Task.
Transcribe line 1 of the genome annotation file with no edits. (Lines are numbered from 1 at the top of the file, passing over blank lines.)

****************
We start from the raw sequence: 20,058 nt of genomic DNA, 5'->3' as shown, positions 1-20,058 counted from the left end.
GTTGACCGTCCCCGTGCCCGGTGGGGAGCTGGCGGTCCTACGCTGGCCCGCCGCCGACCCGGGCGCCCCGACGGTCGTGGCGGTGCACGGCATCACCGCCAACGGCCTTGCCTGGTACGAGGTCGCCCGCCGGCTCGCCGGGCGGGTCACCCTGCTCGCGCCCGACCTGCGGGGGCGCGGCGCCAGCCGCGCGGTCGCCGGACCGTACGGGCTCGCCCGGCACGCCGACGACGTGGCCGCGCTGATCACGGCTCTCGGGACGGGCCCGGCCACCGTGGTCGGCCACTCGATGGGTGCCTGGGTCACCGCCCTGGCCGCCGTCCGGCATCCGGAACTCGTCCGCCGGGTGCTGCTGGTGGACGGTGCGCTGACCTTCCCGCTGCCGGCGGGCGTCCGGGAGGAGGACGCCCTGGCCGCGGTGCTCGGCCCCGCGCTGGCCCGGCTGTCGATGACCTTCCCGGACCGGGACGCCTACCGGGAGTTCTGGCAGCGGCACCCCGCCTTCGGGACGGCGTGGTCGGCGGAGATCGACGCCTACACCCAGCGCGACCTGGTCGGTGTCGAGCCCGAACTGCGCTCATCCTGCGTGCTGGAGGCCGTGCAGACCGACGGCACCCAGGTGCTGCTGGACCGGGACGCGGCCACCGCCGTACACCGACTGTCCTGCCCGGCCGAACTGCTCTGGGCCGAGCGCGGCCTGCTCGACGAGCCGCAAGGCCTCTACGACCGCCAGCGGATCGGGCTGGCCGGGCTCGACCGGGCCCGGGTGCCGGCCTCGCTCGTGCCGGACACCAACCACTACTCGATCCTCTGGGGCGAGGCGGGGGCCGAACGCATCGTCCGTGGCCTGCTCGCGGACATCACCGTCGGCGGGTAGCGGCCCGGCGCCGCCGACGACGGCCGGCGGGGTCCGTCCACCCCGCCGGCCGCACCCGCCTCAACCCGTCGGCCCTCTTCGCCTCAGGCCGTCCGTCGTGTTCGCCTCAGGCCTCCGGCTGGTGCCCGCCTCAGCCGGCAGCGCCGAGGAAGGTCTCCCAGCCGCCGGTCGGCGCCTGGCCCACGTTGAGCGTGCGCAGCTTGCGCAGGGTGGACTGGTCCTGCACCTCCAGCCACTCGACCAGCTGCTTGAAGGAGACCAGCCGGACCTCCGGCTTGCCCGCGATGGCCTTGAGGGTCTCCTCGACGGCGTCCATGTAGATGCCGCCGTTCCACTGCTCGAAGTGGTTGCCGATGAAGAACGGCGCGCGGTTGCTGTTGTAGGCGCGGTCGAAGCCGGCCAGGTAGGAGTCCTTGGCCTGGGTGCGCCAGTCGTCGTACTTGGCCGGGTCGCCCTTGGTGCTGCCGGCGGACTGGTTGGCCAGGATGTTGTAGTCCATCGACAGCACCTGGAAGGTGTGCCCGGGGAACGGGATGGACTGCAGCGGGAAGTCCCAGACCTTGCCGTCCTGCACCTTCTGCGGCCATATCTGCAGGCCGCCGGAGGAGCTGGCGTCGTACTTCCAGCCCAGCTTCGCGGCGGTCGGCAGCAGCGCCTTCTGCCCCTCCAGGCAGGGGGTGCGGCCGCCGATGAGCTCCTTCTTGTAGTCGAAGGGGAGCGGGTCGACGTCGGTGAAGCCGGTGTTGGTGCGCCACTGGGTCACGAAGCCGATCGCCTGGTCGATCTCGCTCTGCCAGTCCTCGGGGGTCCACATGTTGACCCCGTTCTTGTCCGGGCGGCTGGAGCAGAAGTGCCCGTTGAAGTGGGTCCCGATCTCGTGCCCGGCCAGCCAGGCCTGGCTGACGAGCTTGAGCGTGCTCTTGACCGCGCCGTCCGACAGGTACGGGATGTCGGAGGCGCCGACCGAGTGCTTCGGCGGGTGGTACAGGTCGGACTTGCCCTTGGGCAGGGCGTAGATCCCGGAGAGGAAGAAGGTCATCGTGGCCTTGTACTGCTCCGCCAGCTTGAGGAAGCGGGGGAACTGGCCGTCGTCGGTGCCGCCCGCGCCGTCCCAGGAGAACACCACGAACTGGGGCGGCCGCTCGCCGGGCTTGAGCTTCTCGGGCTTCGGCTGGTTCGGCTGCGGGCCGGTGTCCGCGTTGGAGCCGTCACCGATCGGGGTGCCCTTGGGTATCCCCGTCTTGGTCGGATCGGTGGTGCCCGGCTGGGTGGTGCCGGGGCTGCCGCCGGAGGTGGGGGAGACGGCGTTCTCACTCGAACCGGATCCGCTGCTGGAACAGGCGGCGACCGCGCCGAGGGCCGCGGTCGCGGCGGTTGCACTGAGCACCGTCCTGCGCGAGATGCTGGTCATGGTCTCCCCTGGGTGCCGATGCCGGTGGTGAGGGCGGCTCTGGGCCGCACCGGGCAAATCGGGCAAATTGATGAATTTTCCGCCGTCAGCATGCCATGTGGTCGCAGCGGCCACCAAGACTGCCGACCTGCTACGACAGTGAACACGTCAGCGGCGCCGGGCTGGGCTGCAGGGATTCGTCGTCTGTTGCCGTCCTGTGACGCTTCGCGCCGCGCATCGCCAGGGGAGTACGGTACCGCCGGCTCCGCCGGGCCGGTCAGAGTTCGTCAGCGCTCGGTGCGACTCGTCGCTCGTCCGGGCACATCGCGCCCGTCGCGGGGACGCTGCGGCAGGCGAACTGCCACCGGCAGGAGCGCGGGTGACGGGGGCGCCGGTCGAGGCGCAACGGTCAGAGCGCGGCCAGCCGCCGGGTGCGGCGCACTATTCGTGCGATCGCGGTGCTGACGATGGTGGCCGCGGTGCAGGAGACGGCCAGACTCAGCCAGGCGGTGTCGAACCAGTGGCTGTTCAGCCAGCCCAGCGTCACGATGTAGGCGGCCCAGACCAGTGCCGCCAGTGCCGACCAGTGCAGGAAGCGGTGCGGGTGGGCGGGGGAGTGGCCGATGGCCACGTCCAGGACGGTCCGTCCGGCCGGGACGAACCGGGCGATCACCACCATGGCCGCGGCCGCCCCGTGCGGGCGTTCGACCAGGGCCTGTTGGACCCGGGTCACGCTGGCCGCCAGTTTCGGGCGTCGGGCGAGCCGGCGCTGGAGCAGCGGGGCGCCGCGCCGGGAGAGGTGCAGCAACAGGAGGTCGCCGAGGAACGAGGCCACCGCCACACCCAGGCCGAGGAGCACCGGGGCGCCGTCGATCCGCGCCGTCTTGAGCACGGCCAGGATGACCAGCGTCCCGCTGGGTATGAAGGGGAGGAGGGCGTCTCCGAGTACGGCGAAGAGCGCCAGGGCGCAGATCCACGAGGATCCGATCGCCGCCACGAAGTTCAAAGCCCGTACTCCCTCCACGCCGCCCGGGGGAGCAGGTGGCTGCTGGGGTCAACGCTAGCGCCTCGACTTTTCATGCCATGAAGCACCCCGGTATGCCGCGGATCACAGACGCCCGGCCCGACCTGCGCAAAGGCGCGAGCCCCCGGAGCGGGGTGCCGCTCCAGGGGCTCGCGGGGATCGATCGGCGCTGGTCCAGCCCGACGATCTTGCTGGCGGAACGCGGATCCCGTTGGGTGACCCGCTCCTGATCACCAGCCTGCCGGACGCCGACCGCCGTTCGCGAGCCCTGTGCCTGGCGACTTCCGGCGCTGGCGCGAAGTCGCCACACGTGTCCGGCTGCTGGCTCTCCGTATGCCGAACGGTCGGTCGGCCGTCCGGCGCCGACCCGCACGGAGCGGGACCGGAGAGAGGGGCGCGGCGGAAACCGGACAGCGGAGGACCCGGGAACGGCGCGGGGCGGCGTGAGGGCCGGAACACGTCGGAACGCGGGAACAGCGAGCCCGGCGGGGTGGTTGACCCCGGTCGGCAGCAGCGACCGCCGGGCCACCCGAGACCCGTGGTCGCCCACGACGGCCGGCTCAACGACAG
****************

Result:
We start from the raw sequence: 20,058 nt of genomic DNA, 5'->3' as shown, positions 1-20,058 counted from the left end.